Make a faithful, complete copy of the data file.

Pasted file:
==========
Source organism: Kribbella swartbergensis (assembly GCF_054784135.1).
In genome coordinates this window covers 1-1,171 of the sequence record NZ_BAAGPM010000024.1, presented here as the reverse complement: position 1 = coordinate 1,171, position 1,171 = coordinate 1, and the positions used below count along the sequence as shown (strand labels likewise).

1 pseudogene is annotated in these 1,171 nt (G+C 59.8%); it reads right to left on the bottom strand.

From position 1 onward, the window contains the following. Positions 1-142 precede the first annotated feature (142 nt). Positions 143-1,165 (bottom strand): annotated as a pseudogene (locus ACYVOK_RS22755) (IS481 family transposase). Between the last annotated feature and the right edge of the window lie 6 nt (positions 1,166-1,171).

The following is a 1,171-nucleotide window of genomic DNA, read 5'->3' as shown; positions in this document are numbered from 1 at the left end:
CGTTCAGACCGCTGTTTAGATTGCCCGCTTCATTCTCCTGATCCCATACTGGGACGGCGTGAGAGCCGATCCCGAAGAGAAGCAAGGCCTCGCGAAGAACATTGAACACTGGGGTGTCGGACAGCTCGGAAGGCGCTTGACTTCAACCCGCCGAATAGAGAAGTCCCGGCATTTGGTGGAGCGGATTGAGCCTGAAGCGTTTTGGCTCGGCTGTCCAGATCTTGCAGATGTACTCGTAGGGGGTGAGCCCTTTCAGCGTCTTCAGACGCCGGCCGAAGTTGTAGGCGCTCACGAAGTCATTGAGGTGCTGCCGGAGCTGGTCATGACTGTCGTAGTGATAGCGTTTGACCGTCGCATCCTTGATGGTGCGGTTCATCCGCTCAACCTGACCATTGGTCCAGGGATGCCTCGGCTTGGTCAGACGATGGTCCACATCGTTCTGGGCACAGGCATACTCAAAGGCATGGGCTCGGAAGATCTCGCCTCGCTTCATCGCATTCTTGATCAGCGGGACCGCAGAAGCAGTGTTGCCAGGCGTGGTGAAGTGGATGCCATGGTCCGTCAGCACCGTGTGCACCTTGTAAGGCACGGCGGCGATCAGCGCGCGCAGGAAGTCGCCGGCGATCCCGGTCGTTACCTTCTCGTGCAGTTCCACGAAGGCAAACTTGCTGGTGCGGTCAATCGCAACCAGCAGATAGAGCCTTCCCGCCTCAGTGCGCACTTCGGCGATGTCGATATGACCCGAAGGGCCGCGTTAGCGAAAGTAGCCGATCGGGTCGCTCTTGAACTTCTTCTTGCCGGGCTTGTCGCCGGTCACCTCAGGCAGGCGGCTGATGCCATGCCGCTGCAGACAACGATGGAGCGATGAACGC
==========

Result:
Source organism: Kribbella swartbergensis (assembly GCF_054784135.1).
In genome coordinates this window covers 1-1,171 of the sequence record NZ_BAAGPM010000024.1, presented here as the reverse complement: position 1 = coordinate 1,171, position 1,171 = coordinate 1, and the positions used below count along the sequence as shown (strand labels likewise).

1 pseudogene is annotated in these 1,171 nt (G+C 59.8%); it reads right to left on the bottom strand.

From position 1 onward, the window contains the following. Positions 1-142 precede the first annotated feature (142 nt). Positions 143-1,165 (bottom strand): annotated as a pseudogene (locus ACYVOK_RS22755) (IS481 family transposase). Between the last annotated feature and the right edge of the window lie 6 nt (positions 1,166-1,171).

The following is a 1,171-nucleotide window of genomic DNA, read 5'->3' as shown; positions in this document are numbered from 1 at the left end:
CGTTCAGACCGCTGTTTAGATTGCCCGCTTCATTCTCCTGATCCCATACTGGGACGGCGTGAGAGCCGATCCCGAAGAGAAGCAAGGCCTCGCGAAGAACATTGAACACTGGGGTGTCGGACAGCTCGGAAGGCGCTTGACTTCAACCCGCCGAATAGAGAAGTCCCGGCATTTGGTGGAGCGGATTGAGCCTGAAGCGTTTTGGCTCGGCTGTCCAGATCTTGCAGATGTACTCGTAGGGGGTGAGCCCTTTCAGCGTCTTCAGACGCCGGCCGAAGTTGTAGGCGCTCACGAAGTCATTGAGGTGCTGCCGGAGCTGGTCATGACTGTCGTAGTGATAGCGTTTGACCGTCGCATCCTTGATGGTGCGGTTCATCCGCTCAACCTGACCATTGGTCCAGGGATGCCTCGGCTTGGTCAGACGATGGTCCACATCGTTCTGGGCACAGGCATACTCAAAGGCATGGGCTCGGAAGATCTCGCCTCGCTTCATCGCATTCTTGATCAGCGGGACCGCAGAAGCAGTGTTGCCAGGCGTGGTGAAGTGGATGCCATGGTCCGTCAGCACCGTGTGCACCTTGTAAGGCACGGCGGCGATCAGCGCGCGCAGGAAGTCGCCGGCGATCCCGGTCGTTACCTTCTCGTGCAGTTCCACGAAGGCAAACTTGCTGGTGCGGTCAATCGCAACCAGCAGATAGAGCCTTCCCGCCTCAGTGCGCACTTCGGCGATGTCGATATGACCCGAAGGGCCGCGTTAGCGAAAGTAGCCGATCGGGTCGCTCTTGAACTTCTTCTTGCCGGGCTTGTCGCCGGTCACCTCAGGCAGGCGGCTGATGCCATGCCGCTGCAGACAACGATGGAGCGATGAACGC